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PETER F. IOCONA
ATTORNEY AT LAW

22982 LA CADENA DR #239
LAGUNA HILLS, CA. 92653




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23152 VERDUGO DR #201
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Field Sobriety Testing

RATED BY SUPER LAWYERS, ORANGE COUNTY'S TOP-RATED DUI DEFENSE ATTORNEYS

Peter F. Iocona - Top 100 Trial LawyersPeter F. Iocona - Super Lawyers Rated Orange County DUI Lawyer  Peter F. Iocona - Top-Rated DUI Criminal Defense Attorney
 Peter F. Iocona - Top-Rated Orange County DUI Defense Attorney

ATTORNEY PETER F. IOCONA HAS BEEN "QUALIFIED" AS A STANDARDIZED FIELD SOBRIETY TEST "ADMINISTRATOR" AND "INSTRUCTOR" - THIS IS NECESSARY TO YOUR DUI DEFENSE

An in-depth understanding of these tests is necessary to determine whether there is sufficient evidence to sustain a conviction for driving under the influence (DUI). Peter F. Iocona is "qualified" to "Administer" the Standardized Field Sobriety Tests and has since "qualified" as an "Instructor" under the guidelines set forth by NHTSA. The material that has been published in this section comes from Mr. Iocona's training and the NHTSA Training Manuals along with the NHTSA Validation Studies, including "The Robustness of the Horizontal Gaze Nystagmus Study" (September, 2007).

STANDARDIZED VS. NON-STANDARDIZED FIELD SOBRIETY TESTS

There are two types of Field Sobriety Tests: Standardized and Non-Standardized Field Sobriety Tests.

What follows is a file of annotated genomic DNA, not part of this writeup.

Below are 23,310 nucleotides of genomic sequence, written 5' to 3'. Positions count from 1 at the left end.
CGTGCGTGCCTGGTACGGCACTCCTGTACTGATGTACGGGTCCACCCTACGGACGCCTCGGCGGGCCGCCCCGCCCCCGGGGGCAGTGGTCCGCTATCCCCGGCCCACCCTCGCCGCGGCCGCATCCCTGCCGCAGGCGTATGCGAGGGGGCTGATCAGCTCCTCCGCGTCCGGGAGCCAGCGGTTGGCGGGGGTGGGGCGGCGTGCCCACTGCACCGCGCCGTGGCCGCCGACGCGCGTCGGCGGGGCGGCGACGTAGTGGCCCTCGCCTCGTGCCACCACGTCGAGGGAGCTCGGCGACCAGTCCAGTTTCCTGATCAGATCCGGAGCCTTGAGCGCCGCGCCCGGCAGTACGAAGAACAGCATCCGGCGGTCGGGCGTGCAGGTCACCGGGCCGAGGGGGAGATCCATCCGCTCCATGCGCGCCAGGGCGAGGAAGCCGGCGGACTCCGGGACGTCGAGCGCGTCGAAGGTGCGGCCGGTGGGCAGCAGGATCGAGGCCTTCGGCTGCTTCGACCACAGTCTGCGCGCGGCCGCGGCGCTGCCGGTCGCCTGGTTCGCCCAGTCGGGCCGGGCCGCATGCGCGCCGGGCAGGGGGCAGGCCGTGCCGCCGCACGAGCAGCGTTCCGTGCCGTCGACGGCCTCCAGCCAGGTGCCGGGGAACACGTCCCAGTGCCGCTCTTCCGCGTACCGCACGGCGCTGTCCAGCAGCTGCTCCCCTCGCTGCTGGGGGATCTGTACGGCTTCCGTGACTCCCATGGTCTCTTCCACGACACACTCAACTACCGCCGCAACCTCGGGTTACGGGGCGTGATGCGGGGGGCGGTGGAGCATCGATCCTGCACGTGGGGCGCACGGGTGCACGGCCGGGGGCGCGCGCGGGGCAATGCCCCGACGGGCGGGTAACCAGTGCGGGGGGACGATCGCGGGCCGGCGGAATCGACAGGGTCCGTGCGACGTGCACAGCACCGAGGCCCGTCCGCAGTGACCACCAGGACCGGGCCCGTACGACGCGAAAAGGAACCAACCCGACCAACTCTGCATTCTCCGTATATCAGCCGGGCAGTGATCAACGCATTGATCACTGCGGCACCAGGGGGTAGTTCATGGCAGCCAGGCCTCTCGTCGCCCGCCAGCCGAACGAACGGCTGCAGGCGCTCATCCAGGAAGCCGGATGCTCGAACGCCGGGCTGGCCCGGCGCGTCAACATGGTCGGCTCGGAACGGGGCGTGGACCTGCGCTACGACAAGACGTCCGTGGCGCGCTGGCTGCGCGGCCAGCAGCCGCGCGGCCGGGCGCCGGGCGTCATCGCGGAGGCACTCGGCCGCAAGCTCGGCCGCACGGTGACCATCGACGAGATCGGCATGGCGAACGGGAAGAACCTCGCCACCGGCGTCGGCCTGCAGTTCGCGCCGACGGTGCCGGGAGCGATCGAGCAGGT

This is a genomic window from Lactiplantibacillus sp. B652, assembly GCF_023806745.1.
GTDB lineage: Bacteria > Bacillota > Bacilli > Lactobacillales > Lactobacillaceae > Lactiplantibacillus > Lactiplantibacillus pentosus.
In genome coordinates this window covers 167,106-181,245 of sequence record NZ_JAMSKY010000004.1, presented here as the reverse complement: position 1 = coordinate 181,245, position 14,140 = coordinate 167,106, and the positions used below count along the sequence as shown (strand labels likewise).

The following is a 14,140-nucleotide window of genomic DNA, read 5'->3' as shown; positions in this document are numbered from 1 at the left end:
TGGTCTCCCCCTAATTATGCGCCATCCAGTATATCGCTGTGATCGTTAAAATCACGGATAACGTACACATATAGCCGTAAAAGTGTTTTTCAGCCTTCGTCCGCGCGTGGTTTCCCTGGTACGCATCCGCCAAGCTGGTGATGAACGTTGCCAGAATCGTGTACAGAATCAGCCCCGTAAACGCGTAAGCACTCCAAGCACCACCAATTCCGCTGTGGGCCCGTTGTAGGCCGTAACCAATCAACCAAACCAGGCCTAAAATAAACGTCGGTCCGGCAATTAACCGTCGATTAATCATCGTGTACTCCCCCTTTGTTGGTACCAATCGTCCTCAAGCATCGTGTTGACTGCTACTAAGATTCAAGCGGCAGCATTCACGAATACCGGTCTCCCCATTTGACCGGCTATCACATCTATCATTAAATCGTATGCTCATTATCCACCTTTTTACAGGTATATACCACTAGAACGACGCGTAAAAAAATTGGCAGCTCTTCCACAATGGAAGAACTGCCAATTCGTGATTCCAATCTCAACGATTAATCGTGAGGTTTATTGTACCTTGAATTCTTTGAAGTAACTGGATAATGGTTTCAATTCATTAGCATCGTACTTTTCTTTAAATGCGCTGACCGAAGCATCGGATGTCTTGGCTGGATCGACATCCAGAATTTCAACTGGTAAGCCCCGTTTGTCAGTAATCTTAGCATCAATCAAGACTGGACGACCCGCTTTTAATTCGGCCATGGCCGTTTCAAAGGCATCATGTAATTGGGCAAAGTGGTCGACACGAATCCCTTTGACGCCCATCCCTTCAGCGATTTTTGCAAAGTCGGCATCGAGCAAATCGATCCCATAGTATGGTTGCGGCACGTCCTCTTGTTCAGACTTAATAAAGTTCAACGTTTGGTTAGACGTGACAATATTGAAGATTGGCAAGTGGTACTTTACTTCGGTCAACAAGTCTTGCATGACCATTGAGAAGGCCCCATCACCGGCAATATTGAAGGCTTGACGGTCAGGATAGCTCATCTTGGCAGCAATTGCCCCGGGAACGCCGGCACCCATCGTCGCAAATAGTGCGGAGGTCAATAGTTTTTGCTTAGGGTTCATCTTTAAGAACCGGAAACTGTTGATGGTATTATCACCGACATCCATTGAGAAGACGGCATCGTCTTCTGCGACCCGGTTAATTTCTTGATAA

The "Standardized Field Sobriety Tests" include the following:

  1. Horizontal Gaze Nystagmus or "HGN" Test
  2. One Leg Stand Test or "OLS" Test
  3. Walk & Turn Test or "WAT" Test
The Non-Standardized Field Sobriety Test battery are field sobriety tests that were not "Standardized" by the National Highway Traffic Safety Administration (NHTSA) and were therefore not validated by NHTSA. The Non-Standardized Field Sobriety Tests typically include the following:
  1. Romberg Test
  2. Finger-to-Nose Test
  3. Finger Count Test
  4. Hand/Pat Test
  5. Alphabet Test
The difference between the Standardized Field Sobriety Test battery and the Non-Standardized Test battery is that the Standardized Field Sobriety Tests, "SFSTs", were "Standardized" by the National Highway Traffic Safety Administration, which is commonly referred to as "NHTSA".


Standardized Field Sobriety Tests



Because these tests were not Standardized, and thus not validated, they are typically not considered as reliable in determining whether a suspected drunk driver is at or above the legal limit. Contrary to popular belief, the Standardized Field Sobriety Tests do not measure actual impairment, rather they are used to determine whether the test subject is at or above the legal limit. The Standardized Field Sobriety Tests are therefore an indirect measurement of impairment.

THE HISTORY OF THE STANDARDIZED FIELD SOBRIETY TESTS BATTERY